Parents Paving the Way for Family-Friendly Urban Living


Jennifer Griffin is a Strong Towns member, architect, urban designer and mom based in Tulsa, Oklahoma. This story is the final installment of a 3-part series on the future of families in cities. Read part one, "The Future Success of Cities Depends on Urban Kids" and part two, "Lessons Learned in Meeting the Demand for Family Friendly Urban Living."


As young adults today begin to form families and have children, the demand for family-friendly urban living easily outpaces the supply of family-friendly urban neighborhoods — so much so that those highly sought-after urban neighborhoods that are inclusive of the various amenities, institutions, and infrastructure that families with kids require have become financially unattainable for most young families with kids.

This is particularly true in most major metropolitan cities today.  Not only are young families with kids competing with each other for a place within these cities’ urban neighborhoods, they are also competing with singles and boomers making six-figure salaries who are willing to live in 400 square foot apartments.

This is only exacerbated by the financial challenges characteristic of the millennial generation.  Thanks in part to the rising cost of higher education, 62% of millennials have incurred student debt at an average sum of $27,000 (ULI survey 2014).

 Data source:  The Economist , Zillow, and the Bureau of Labour Statistics.

Data source: The Economist, Zillow, and the Bureau of Labour Statistics.

For young adults today starting families, the cost of having kids has also increased.  When adjusted for inflation and compared in today’s dollars, there has been almost a 17% increase in the cost of raising a child (from birth through age 17) between 1980 and 2015 (Data source: US Department of Agriculture’s Expenditures on Children by Families annual reports).

One of the main causes for the rise in costs of raising kids is the dramatic increase in housing costs over the last 4 decades.  Since 1980, housing costs have increased by 18% across the US (when adjusted for inflation and compared in 2015 dollars).  As seen in this chart, this is further exacerbated in major metropolitan cities, where people of all ages have flocked in recent decades in part to attain that highly-desired urban living.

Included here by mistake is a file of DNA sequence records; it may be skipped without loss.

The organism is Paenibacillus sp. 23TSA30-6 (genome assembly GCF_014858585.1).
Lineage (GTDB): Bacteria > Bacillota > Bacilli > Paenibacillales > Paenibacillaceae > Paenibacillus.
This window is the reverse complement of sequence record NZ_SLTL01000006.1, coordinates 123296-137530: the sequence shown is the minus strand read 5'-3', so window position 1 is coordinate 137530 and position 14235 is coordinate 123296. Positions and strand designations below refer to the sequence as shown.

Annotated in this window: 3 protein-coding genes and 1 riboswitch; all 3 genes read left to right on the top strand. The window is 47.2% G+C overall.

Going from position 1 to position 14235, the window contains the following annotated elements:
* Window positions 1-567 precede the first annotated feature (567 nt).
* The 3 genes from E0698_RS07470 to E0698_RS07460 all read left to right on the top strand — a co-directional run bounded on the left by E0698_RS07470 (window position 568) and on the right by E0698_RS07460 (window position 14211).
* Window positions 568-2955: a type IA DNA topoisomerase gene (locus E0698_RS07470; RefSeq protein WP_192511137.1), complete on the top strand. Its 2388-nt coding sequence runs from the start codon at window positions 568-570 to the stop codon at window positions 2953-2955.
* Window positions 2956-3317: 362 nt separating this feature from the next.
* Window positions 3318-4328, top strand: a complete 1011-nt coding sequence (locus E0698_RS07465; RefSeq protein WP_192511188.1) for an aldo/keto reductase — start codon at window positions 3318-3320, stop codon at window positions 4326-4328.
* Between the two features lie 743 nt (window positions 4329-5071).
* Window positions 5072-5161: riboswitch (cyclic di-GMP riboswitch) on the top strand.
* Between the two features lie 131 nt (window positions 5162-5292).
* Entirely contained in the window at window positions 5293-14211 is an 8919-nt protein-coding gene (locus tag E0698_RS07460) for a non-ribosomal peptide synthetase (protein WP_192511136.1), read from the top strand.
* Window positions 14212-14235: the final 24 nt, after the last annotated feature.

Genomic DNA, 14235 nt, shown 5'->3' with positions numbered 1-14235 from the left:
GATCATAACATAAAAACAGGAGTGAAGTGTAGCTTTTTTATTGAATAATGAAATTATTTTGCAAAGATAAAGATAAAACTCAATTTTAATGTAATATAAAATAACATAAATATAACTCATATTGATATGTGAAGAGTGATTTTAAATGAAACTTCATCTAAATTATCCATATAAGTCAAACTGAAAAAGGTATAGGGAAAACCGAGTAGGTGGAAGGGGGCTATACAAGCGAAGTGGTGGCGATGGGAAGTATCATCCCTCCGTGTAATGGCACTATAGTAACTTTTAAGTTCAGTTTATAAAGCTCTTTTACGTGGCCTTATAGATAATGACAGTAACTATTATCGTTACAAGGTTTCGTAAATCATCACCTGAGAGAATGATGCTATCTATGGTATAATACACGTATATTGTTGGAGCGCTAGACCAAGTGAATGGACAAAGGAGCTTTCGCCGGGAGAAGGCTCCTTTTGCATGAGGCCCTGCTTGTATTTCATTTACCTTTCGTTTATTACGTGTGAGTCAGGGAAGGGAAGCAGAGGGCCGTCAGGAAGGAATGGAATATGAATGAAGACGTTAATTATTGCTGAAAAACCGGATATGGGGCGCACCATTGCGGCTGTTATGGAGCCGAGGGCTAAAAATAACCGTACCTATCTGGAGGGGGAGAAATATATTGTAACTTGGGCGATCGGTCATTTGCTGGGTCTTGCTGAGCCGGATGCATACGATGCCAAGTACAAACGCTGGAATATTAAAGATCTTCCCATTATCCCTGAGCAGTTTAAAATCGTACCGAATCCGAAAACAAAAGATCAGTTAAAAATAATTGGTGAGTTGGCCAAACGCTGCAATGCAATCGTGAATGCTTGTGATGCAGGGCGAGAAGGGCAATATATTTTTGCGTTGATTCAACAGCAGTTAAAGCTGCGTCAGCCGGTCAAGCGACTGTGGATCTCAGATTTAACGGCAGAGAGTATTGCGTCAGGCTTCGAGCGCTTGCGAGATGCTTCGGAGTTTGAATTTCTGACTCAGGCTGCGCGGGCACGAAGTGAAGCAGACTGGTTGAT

Moreover, when adjusted for inflation, 92% of American 30-year-olds in 1970 earned more money than their parents did at that age, compared to the barely 50% of American 30-year-olds that do so today.

Thus, in comparing dollar for dollar, young adults today have less money, while at the same time, things cost significantly more.

However, these same young adults are also incredibly resourceful, adaptable, and entrepreneurial, and many of them are pursuing unique and creative ways to affordably obtain their desired urban lifestyle with kids. 

Creative Solutions for Attainable Urban Family-Sized Housing

 Data source:  Pew Research Center

Data source: Pew Research Center

Young adults today have already proven that they are willing to live small in order to affordably obtain an urban lifestyle and a number of them are continuing this way of living once they have kids.  An impressive example of this is Adrian Cook — a single dad who blogs about his intentional choice to live with his five kids in a 1,000 square foot condo in downtown Vancouver so that his family can enjoy the various benefits of urban living.  Though this is an extreme example, stories of young parents intentionally living in small urban apartments abound.

Young adults today also have a track record of engaging in shared living arrangements.  In recent years, there has been not only a rise in the number of young adults living with roommates, but also a particularly noticeable increase in those living in multigenerational households.  In fact, multigenerational living is what my own family decided to do in order to pursue an affordable urban lifestyle with our kids.

Another interesting iteration of urban multigenerational living is what Eric and Melissa Laska are doing in downtown Minneapolis.  This couple lives with their three kids in a downtown two-bedroom condo, and a few years ago, they convinced Melissa’s parents to buy another unit within their building just a few floors up.

Creative Solutions for Quality Urban Neighborhood Schools, Parks, and Playgrounds